Variable response of conductance and resistance coronary arteries to endothelial stimulation in patients with heart failure due to nonischemic dilated cardiomyopathy

Fahed Bitar, Amir Lerman, Mohammed W. Akhter, Parta Hatamizadeh, Munir Janmohamed, Salman Khan, Uri Elkayam

Research output: Contribution to journalArticle

10 Scopus citations

Abstract

Attenuation of endothelial-dependent coronary vasodilation has been reported in idiopathic dilated cardiomyopathy and anatomically normal coronaries; however, data are insufficient for understanding the incidence and extent of this finding. The response of conductance and resistance coronary arteries to endothelial stimulation with acetylcholine was examined in 25 patients. Coronary blood flow had a variable response to acetylcholine and suggested coronary endothelial dysfunction in approximately half of the patients. Abnormal endothelial dysfunction involved the large conductance epicardial coronary arteries and the small resistance vessels. Abnormal endothelial response of coronary blood flow to acetylcholine could not be predicted by demographic and hemodynamic data. Conclusions: Coronary artery endothelial function is heterogeneous in patients with idiopathic dilated cardiomyopathy. Endothelial dysfunction is present in approximately half of the cases and involves both resistance as well as conductance coronary blood vessels. Furthermore, coronary endothelial function cannot be predicted by demographic and hemodynamic parameters or left ventricular ejection fraction.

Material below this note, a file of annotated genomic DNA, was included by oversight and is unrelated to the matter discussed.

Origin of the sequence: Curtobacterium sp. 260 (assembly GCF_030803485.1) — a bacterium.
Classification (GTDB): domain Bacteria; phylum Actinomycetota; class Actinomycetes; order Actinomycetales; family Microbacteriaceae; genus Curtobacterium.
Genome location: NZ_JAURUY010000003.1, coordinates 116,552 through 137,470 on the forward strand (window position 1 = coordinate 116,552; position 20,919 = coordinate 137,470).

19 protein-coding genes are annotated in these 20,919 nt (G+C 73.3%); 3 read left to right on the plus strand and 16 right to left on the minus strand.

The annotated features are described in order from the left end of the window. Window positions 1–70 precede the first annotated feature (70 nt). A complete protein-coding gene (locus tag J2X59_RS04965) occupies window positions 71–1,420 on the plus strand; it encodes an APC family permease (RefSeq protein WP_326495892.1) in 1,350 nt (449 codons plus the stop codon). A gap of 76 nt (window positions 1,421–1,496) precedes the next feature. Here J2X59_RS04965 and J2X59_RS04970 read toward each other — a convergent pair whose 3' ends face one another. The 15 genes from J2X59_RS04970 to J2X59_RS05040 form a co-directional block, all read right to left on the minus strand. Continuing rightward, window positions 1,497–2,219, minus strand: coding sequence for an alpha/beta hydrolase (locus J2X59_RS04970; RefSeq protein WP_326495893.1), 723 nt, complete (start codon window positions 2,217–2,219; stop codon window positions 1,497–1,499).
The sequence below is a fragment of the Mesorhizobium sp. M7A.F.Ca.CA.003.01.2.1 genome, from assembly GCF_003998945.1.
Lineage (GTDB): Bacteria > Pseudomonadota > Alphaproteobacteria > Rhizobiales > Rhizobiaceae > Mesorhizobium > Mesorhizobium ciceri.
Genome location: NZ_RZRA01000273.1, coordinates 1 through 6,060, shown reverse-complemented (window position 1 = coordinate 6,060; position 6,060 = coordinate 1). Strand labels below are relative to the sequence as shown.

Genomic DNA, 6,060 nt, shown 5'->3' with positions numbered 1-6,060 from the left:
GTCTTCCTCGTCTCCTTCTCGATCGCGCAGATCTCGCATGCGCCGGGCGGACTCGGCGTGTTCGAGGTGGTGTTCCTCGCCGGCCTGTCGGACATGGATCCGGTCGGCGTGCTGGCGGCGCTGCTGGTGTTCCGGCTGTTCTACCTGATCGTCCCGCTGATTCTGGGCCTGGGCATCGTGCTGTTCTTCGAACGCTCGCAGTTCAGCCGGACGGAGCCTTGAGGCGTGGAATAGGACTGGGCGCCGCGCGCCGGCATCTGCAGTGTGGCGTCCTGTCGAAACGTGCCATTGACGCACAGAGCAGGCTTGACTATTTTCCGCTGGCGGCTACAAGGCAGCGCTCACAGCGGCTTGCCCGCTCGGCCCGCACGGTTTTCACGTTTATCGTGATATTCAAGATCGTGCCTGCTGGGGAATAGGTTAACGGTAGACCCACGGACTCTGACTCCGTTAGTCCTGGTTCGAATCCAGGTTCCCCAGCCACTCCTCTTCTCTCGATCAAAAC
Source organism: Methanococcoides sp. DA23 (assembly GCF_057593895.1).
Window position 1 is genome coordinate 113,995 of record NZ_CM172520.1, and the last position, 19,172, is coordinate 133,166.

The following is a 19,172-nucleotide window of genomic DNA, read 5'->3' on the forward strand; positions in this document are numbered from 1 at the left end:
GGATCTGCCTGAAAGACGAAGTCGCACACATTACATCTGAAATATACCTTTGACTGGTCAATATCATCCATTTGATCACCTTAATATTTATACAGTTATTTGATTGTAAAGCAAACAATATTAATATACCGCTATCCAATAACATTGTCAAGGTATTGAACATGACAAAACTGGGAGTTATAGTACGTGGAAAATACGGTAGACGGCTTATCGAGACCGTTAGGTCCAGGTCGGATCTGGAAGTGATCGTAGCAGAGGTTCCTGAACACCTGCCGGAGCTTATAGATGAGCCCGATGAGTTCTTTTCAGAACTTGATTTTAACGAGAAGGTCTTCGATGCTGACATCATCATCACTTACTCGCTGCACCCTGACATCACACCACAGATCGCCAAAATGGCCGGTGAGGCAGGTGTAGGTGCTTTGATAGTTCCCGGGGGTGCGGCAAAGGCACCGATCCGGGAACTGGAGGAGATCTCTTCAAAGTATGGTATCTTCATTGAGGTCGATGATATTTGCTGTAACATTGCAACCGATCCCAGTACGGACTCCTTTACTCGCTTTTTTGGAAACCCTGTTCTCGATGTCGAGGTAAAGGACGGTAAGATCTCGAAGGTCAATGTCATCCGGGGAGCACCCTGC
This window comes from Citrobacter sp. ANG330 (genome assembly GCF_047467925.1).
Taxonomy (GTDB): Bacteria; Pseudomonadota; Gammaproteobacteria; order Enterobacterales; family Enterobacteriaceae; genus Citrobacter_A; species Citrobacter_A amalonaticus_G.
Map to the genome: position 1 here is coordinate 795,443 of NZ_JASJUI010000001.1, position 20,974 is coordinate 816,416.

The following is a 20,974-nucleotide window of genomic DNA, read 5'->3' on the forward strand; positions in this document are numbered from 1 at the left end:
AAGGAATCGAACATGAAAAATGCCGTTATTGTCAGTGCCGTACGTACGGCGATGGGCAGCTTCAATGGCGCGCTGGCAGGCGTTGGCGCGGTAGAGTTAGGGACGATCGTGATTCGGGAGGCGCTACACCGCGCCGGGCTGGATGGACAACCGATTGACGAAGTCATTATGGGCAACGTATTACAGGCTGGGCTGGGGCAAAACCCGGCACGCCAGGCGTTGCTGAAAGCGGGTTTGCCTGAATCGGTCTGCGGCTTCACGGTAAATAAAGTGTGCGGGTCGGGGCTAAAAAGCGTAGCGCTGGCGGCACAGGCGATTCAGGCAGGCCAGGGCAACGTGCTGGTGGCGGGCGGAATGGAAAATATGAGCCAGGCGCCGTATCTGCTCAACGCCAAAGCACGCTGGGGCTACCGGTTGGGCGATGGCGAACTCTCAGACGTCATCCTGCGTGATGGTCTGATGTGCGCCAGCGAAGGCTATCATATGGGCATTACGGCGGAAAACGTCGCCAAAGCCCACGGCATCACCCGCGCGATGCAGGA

Original languageEnglish (US)
Pages (from-to)197-202
Number of pages6
JournalJournal of Cardiovascular Pharmacology and Therapeutics
Volume11
Issue number3
DOIs
StatePublished - Sep 1 2006

Keywords

  • Endothelium
  • Heart failure
  • Regional blood flow

ASJC Scopus subject areas

  • Pharmacology
  • Cardiology and Cardiovascular Medicine
  • Pharmacology (medical)

Fingerprint Dive into the research topics of 'Variable response of conductance and resistance coronary arteries to endothelial stimulation in patients with heart failure due to nonischemic dilated cardiomyopathy'. Together they form a unique fingerprint.

  • Cite this